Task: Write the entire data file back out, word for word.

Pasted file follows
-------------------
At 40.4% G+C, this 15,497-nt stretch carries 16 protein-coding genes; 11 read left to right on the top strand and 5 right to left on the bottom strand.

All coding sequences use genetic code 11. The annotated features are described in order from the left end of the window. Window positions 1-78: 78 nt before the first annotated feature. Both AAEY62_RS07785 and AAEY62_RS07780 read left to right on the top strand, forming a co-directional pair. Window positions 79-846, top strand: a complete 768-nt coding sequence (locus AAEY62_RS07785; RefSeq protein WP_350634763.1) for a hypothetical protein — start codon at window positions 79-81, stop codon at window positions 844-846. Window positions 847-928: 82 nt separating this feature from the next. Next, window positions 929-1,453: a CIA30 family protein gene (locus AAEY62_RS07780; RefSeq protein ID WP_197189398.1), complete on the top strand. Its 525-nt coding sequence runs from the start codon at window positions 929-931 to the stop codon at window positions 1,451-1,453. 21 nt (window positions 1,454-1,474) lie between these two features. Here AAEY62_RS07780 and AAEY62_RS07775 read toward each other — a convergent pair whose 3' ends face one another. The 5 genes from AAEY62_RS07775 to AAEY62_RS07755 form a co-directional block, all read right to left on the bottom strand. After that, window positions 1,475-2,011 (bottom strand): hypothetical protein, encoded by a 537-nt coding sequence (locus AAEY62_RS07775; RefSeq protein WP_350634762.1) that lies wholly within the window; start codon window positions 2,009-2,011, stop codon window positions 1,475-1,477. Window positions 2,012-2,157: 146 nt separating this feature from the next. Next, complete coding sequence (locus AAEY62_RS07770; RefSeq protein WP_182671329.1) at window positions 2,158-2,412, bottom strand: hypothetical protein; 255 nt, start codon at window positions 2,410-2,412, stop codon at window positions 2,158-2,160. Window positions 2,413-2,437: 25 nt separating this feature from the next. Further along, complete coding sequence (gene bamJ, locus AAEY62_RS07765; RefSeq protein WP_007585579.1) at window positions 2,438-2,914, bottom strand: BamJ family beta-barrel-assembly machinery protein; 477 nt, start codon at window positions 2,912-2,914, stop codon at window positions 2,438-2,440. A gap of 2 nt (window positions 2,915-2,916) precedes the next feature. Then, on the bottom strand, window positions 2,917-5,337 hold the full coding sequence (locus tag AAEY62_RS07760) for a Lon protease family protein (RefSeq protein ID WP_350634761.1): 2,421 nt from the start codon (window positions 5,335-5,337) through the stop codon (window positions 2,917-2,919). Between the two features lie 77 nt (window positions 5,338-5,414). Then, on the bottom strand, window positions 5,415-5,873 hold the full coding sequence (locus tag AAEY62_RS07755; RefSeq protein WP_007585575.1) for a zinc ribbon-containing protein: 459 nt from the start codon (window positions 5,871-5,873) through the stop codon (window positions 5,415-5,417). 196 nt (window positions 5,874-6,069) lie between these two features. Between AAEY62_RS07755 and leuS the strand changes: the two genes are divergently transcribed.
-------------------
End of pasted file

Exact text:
At 40.4% G+C, this 15,497-nt stretch carries 16 protein-coding genes; 11 read left to right on the top strand and 5 right to left on the bottom strand.

All coding sequences use genetic code 11. The annotated features are described in order from the left end of the window. Window positions 1-78: 78 nt before the first annotated feature. Both AAEY62_RS07785 and AAEY62_RS07780 read left to right on the top strand, forming a co-directional pair. Window positions 79-846, top strand: a complete 768-nt coding sequence (locus AAEY62_RS07785; RefSeq protein WP_350634763.1) for a hypothetical protein — start codon at window positions 79-81, stop codon at window positions 844-846. Window positions 847-928: 82 nt separating this feature from the next. Next, window positions 929-1,453: a CIA30 family protein gene (locus AAEY62_RS07780; RefSeq protein ID WP_197189398.1), complete on the top strand. Its 525-nt coding sequence runs from the start codon at window positions 929-931 to the stop codon at window positions 1,451-1,453. 21 nt (window positions 1,454-1,474) lie between these two features. Here AAEY62_RS07780 and AAEY62_RS07775 read toward each other — a convergent pair whose 3' ends face one another. The 5 genes from AAEY62_RS07775 to AAEY62_RS07755 form a co-directional block, all read right to left on the bottom strand. After that, window positions 1,475-2,011 (bottom strand): hypothetical protein, encoded by a 537-nt coding sequence (locus AAEY62_RS07775; RefSeq protein WP_350634762.1) that lies wholly within the window; start codon window positions 2,009-2,011, stop codon window positions 1,475-1,477. Window positions 2,012-2,157: 146 nt separating this feature from the next. Next, complete coding sequence (locus AAEY62_RS07770; RefSeq protein WP_182671329.1) at window positions 2,158-2,412, bottom strand: hypothetical protein; 255 nt, start codon at window positions 2,410-2,412, stop codon at window positions 2,158-2,160. Window positions 2,413-2,437: 25 nt separating this feature from the next. Further along, complete coding sequence (gene bamJ, locus AAEY62_RS07765; RefSeq protein WP_007585579.1) at window positions 2,438-2,914, bottom strand: BamJ family beta-barrel-assembly machinery protein; 477 nt, start codon at window positions 2,912-2,914, stop codon at window positions 2,438-2,440. A gap of 2 nt (window positions 2,915-2,916) precedes the next feature. Then, on the bottom strand, window positions 2,917-5,337 hold the full coding sequence (locus tag AAEY62_RS07760) for a Lon protease family protein (RefSeq protein ID WP_350634761.1): 2,421 nt from the start codon (window positions 5,335-5,337) through the stop codon (window positions 2,917-2,919). Between the two features lie 77 nt (window positions 5,338-5,414). Then, on the bottom strand, window positions 5,415-5,873 hold the full coding sequence (locus tag AAEY62_RS07755; RefSeq protein WP_007585575.1) for a zinc ribbon-containing protein: 459 nt from the start codon (window positions 5,871-5,873) through the stop codon (window positions 5,415-5,417). 196 nt (window positions 5,874-6,069) lie between these two features. Between AAEY62_RS07755 and leuS the strand changes: the two genes are divergently transcribed.